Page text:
Arlington shop makes a connection with drumming



Alan Tauber, owner/founder of DrumConnection.

By Cindy Cantrell GLOBE CORRESPONDENT  APRIL 01, 2016


Alan Tauber was 4 years old when a marching band parading past his Main Street home in Waltham inspired a lifelong love of drumming. He began giving lessons when he was still in high school and played in Boston bands until 1990, when he opened DrumConnection in Arlington. The community school and shop offers eclectic drums, full percussion repairs, traditional African drum classes for all ages and levels, drum circles, and a three-week cultural and musical immersion in Guinea to learn djembe and dunun drumming, Malinké music, and dancing.


Q. Can anyone learn to drum?

A. Absolutely. Even babies can play a few sounds on the drum.


Q. How young can children begin lessons?

A. Our classes start with 3- to 5-year-olds and involve lots of singing, traditional African game-playing, and drumming, which they love. Kids have a lot of energy and excitement, and they love to have fun, all of which is facilitated by our expert teachers.


Q. Do some students, whether they’re kids or adults, simply have no rhythm?

A. That’s a well-founded fear, but it’s not realistic. Out of the 100,000 people I’ve taught over the 25 to 30 years I’ve been doing this, maybe a few couldn’t learn because they had a social phobia or other issue that didn’t allow them to really ‘be’ there to learn. You need to be present to drum. Drumming is a powerful tool, an enriching and healing endeavor that can be part of a holistic approach to staying young and healthy.


Q. What is it about drumming that is so special?


A.If you drum for just five minutes, I defy you to tell me any problems you may have had when you came in. Playing music is one of the most demanding cognitive and neural challenges, requiring very accurate timing and multiple actions to produce authentic sound and rhythm. No other activity gives your brain the workout that drumming or playing another musical instrument does.


Q. What happens on the annual trips you lead to Africa?

A. It’s an intense experience. Drumming actually becomes secondary to experiencing the African villagers and their cultural society. I’ve been doing these trips for 15 years, and I can tell you, you cannot live the same life when you return. A part of you will always stay in Africa.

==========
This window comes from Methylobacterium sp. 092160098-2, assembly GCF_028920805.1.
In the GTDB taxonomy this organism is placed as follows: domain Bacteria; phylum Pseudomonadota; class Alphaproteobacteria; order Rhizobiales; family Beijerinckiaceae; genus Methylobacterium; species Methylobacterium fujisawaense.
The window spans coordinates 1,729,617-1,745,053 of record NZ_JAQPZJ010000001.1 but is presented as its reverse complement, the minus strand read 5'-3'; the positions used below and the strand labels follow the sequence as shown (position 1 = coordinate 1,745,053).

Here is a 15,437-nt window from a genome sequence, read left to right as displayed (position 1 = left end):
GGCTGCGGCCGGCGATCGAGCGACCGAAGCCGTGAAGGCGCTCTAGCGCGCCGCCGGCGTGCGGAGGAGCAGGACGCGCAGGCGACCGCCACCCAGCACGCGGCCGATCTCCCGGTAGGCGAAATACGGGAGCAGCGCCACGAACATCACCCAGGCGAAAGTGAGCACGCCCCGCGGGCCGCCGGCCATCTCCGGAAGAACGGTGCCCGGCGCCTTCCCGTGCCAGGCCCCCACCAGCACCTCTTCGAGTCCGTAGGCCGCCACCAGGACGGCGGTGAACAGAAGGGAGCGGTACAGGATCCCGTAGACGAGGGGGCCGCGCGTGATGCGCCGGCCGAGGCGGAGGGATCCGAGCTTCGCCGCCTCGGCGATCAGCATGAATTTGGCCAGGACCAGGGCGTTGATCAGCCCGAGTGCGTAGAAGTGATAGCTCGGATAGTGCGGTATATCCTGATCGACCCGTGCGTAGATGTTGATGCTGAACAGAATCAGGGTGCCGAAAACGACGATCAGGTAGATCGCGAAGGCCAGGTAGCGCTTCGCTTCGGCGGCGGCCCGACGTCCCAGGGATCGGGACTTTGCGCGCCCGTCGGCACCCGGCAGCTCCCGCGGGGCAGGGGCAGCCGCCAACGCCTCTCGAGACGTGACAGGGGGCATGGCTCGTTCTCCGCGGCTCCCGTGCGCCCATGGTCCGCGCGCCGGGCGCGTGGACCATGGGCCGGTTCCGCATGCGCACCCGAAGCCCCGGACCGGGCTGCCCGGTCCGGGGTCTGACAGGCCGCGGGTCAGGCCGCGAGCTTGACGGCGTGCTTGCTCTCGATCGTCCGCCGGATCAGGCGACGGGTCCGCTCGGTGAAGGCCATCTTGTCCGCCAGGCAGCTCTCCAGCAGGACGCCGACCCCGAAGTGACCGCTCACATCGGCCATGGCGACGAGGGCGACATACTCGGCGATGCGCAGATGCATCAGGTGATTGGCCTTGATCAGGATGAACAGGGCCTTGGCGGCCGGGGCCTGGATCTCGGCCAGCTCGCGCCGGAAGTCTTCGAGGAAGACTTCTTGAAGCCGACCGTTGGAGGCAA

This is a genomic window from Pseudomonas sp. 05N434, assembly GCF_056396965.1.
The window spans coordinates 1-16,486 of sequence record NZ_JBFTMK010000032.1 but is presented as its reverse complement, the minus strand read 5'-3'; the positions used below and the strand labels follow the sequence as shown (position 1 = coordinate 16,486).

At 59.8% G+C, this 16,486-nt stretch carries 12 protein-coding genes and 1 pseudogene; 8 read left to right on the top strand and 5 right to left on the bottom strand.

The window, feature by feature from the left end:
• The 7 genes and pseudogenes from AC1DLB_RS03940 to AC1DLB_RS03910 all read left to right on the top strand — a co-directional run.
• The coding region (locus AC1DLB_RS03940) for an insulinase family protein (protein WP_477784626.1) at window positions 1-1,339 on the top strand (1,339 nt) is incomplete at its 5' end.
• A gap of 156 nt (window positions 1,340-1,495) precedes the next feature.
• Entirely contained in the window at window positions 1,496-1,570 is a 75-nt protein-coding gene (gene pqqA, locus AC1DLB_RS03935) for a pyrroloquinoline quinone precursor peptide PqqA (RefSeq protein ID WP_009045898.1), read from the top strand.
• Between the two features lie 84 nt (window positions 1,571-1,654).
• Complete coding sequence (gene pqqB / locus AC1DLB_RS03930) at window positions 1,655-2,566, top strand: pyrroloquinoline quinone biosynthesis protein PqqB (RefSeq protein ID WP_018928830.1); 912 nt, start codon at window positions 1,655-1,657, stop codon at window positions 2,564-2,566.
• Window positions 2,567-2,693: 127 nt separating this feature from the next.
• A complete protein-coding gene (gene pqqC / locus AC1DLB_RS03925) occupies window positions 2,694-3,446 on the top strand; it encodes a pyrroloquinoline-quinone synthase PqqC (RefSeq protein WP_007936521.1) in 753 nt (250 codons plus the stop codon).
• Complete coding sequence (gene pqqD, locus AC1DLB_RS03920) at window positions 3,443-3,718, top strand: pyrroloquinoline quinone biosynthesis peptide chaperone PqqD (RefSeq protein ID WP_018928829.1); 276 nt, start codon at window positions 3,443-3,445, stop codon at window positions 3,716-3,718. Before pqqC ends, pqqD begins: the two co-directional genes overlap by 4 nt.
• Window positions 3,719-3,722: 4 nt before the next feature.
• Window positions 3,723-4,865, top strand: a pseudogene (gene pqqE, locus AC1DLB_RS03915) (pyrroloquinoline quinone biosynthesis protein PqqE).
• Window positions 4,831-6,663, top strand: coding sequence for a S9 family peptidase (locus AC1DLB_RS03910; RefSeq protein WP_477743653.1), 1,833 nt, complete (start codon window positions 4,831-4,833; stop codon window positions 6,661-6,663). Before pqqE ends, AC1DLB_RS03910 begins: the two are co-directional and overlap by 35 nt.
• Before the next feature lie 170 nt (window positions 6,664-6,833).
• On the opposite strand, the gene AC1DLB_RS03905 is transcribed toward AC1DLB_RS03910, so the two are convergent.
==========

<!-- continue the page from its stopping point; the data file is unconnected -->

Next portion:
DrumConnection is at 177 Mass Ave. in Arlington. Call 781-316-8068 or visit


Cindy Cantrell may be contacted at


Alan Tauber Biography


DrumConnection is New England's premier hand-drumming school and drum center. We are proud to teach the real traditions from many countries in Africa and South America all under one roof. Alan Tauber, the founder and director of the school has been drumming for 57 years and sharing his love his of drumming and culture with close to 100,000 students worldwide. Along with yearly student trips to Africa run by DrumConnection are our nightly hand-drumming classes for beginners to professional drummers. Our approach to drumming is traditional, explained clearly, community centered, and most of all, fun. 


--- Alan Tauber is a gifted percussionist, musician, facilitator and educator who has spent over 48 years sharing his passion for drumming and healing with the community. In 1990 he established DrumConnection, New England's largest hand drumming school located near Boston in Arlington, Massachusetts. Alan has taught West African, Haitian, and Cuban percussion to thousands of students. Over the years Alan has specialized in West African music of the Djembe and Doundoun drums, studying and performing with Master Drummers such as Mamady Keita, Ibrahima Camara, M'Bemba Bangoura, Babatunde Olatunji, Nansedy Keita, Billy Konaté and Sayon Camara. His quest for preserving tradition and imparting the cultural context of the music to his students lead him to Guinea, West Africa, where he met Master Drummer Famoudou Konaté. 


Alan now travels regularly to Guinea for inspiration and knowledge from the source. He is the first to bring Master Drummer Famoudou Konaté to Boston to teach traditional Malinké rhythms to our growing community. Alan includes song, dance, movement, cultural relevance and traditonal spirituality of rhythms where appropriate. 'The drum and the dance are never separated. 


The song and the reason one sings need to be honored, always.' In West Africa, the birthplace of rhythm, Alan finds himself in a rare and beautiful situation. His social awareness and his insight into the music, culture and current conditions of Guinea and close personal relationships with the citizens of Guinea, make him a valuable resource to the New England area. 


Alan’s associations include, New England Conservatory, Berklee College of Music and Harvard University as well as The Percussive Arts Society. Alan founded DrumConnection in 1990. DrumConnection is internationally known as a deep source of traditional knowledge of the hand-drumming of Africa. Alan resides with his lovely wife Fanta Keita Tauber, in Arlington MA and has residence in Simbaya, Guinea, West Africa. 


Specialties:Travel to Africa (Guinea) planning and implementation, in-school drumming program ages 7 up, public and private school administration of percussion programs, healing with drumming (20 years experience) treatments with elder population, special needs children, kids at risk, depression, anxiety and more profound emotional and psychiatric conditions. Please ask for your specific needs.

My First Teacher - Babatunde Olatunji (over 40 years ago)